Decision: No change.

Budget: $36,000 annually, $3,000/month

Business Services

Examination: 80% of this category is the principal, mortgage, and insurance on our rental property. The remaining expenses are associated to real estate or other small projects that we have going on. Expenses were higher end of 2016 due to some remodeling and repair work.

Assessment: We account for the costs of our investments in our monthly budgeting because we also account for the income from investments. I’d actually like to see this category grow, but also see the income from said investments grow faster. Our primary investment, the lone property, is cash flow positive at the time. So while Business Services is a sizable portion of our monthly budget, our net income is positive from it.

Decision: Cut budget to maintenance ($2,000) + mortgage (P&I + tax)

Budget: $21,600 annually, $1,800/month

Kids

Examination: 80% is from child care for two kids. Dance, soccer, gymnastics, swim lessons, and an occasional fun kid activity on a weekend makes up the rest.

Assessment: Child care is expensive, but worth it for us. We’re fortunate that we have so many incredible child care providers near us and that we’re able to afford it. The cost of full-time daycare is the same as full-time tuition at the University of Texas. Consider this:

  • At a parent’s disposal to prepare for college costs: 18 years to save, tax-advantaged 529 plans, financial aid packages, and a child that can work a job for a few years
  • At a parent’s disposal to pay for full-time child care: $5,000 (married filing jointly) of their income tax-free per year per family (not per child).

This is broken. Learn more at The Care Index.

Decision: Our daughter just started Kindergarten, so our September family finance update will show a decrease in the Kids category. But until then, maintain budget.

Budget: $24,000 annually, $2,000/month

Food and Dining

Examination: January and February by sub-category: 38% on groceries, 28% on restaurants, 19% alcohol and bars, 13% fast food. 62 transactions over two months at restaurant, fast food, work lunch, or coffee shop.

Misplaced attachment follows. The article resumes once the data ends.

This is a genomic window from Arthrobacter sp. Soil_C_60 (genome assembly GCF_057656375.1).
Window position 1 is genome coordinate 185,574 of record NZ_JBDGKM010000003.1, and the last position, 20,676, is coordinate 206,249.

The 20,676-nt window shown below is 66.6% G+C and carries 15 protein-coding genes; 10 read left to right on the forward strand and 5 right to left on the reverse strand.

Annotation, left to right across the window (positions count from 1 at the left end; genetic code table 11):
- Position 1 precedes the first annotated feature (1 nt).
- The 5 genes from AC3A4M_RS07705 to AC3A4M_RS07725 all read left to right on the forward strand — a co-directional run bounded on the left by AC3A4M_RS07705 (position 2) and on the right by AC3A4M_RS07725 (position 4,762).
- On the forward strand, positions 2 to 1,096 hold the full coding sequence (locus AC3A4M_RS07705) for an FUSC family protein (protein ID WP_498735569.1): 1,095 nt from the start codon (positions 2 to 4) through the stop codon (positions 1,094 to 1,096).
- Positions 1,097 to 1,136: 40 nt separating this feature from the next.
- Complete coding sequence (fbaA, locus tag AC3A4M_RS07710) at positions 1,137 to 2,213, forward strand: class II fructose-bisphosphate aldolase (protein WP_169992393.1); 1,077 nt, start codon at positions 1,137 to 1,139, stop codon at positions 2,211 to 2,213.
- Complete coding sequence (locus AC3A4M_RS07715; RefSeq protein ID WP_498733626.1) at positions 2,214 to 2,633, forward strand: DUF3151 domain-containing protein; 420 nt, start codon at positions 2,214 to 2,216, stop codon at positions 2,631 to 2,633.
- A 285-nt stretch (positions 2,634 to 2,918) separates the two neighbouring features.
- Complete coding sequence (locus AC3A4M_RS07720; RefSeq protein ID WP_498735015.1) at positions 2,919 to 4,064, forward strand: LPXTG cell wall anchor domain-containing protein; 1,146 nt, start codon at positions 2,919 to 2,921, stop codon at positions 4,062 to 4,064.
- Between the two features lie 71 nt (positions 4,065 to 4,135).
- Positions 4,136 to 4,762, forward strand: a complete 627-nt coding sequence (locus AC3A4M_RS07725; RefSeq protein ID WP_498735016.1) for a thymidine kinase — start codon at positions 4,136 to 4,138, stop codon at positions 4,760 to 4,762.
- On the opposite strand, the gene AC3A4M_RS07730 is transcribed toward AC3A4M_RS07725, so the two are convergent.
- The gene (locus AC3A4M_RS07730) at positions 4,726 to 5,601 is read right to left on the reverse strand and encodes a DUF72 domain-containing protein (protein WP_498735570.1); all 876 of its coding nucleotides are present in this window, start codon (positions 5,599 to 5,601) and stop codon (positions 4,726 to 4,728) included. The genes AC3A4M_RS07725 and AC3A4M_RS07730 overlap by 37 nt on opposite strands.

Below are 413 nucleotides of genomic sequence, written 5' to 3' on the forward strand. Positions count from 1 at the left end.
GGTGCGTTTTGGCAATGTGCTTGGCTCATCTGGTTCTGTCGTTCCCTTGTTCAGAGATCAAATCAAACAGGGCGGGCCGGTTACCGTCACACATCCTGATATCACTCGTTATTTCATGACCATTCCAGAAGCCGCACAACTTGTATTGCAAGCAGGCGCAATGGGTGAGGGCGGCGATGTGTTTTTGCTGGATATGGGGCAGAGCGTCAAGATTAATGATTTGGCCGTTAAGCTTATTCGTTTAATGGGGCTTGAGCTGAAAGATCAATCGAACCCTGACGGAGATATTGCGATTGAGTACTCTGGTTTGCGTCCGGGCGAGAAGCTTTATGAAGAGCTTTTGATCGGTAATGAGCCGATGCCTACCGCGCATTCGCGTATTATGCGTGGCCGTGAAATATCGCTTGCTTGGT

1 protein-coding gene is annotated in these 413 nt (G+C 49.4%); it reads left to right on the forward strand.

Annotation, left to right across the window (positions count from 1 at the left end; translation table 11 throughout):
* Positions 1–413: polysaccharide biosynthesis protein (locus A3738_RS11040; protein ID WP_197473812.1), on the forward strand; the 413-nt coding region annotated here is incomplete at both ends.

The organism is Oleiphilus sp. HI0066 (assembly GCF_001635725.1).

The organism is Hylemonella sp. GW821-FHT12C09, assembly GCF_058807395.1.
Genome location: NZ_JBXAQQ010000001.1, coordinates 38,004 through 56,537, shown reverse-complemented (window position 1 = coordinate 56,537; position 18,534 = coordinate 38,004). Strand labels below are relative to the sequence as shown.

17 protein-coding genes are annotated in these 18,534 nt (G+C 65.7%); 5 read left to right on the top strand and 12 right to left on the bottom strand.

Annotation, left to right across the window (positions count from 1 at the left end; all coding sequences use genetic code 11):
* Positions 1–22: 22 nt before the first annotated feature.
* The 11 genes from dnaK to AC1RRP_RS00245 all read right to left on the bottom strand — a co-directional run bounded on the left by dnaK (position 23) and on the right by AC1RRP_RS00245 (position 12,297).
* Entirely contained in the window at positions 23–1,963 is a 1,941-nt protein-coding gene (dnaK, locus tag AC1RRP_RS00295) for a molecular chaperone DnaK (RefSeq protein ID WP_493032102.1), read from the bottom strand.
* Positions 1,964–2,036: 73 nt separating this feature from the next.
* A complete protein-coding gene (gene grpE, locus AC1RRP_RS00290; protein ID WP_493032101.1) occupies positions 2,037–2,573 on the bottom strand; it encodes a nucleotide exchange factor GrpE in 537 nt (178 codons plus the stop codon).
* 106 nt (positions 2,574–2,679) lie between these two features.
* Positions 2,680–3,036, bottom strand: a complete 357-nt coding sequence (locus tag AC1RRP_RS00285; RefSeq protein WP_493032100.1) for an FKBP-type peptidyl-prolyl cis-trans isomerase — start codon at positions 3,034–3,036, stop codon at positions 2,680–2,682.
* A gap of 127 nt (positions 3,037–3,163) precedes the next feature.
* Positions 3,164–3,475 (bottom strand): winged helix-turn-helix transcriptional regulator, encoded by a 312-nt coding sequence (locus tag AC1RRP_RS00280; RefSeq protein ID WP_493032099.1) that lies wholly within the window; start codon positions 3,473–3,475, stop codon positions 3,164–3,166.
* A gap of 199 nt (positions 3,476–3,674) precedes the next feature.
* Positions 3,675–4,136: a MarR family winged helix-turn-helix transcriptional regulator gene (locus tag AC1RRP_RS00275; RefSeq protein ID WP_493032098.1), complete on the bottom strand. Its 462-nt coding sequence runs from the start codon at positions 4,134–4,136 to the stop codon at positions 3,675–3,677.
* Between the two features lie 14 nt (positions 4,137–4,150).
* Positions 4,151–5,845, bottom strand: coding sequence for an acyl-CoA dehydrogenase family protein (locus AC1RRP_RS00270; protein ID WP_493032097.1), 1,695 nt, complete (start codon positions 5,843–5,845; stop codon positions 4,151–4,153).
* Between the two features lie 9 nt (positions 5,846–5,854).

Jan-Feb 2017 Food by Category

Assessment: This seems pretty high. Compared to a few of the other FI bloggers I read, we’re really high. Analyzing this category hurts…

  • $631 on alcohol? <Jab>
  • Actually, it’s more like $900 because $275 of Restaurants is mis-categorized <Body Blow>
  • 62 transactions over two months at a restaurant of some kind. Once a day? <Upper Cut>
  • How many times did we eat out all of 2016? 417! <TKO>
Jan-Feb 2017 Food by Merchant

Decision: It hurts to look at these numbers. We need to cut. For starters, as much as we like good wine, we’re buying too much of it. We can get very good French, Italian, and Chilean wines from our local wine guy for a fraction of the cellar clubs we belong to. We also need to curb, not eliminate, our restaurant consumption. 417 transactions in a year is embarrassing.

Budget: $10,800 annually, $900/month

Travel

Examination: Jan/Feb is 100% from the Disney trip. End of last year seems more reasonable, but still a little high per typical. End of last year included two trips to Michigan, some personal expenses on top of two work trips, and a couples trip to Cabo.

Assessment: For a 7-night, 4-person Disney trip including airfare, on-property lodging, 5 days of park tickets, 7 meals with characters and princesses, and 2 happy kids, I’m good with the $5k expense in 2017. We regularly expect travel to be one of our larger expense categories. We love travel and family trips, and we’re geographically isolated from the rest of our extended family. We’ll need to budget for airfare and lodging.

Decision: Budget enough to accommodate our current travel routine based on previous annual travel expenses. We think there’s quite a bit of noise in previous travel as we didn’t regularly re-classify work expenses in the past. So we’ll shave a few thousand off past years.

Annual travel expense since 2012

Budget: $9,000 annually, $750/month

Shopping

Examination: Consistent range of spend monthly. 40% at various shopping stores. 30% at Amazon. 20% at various clothing stores.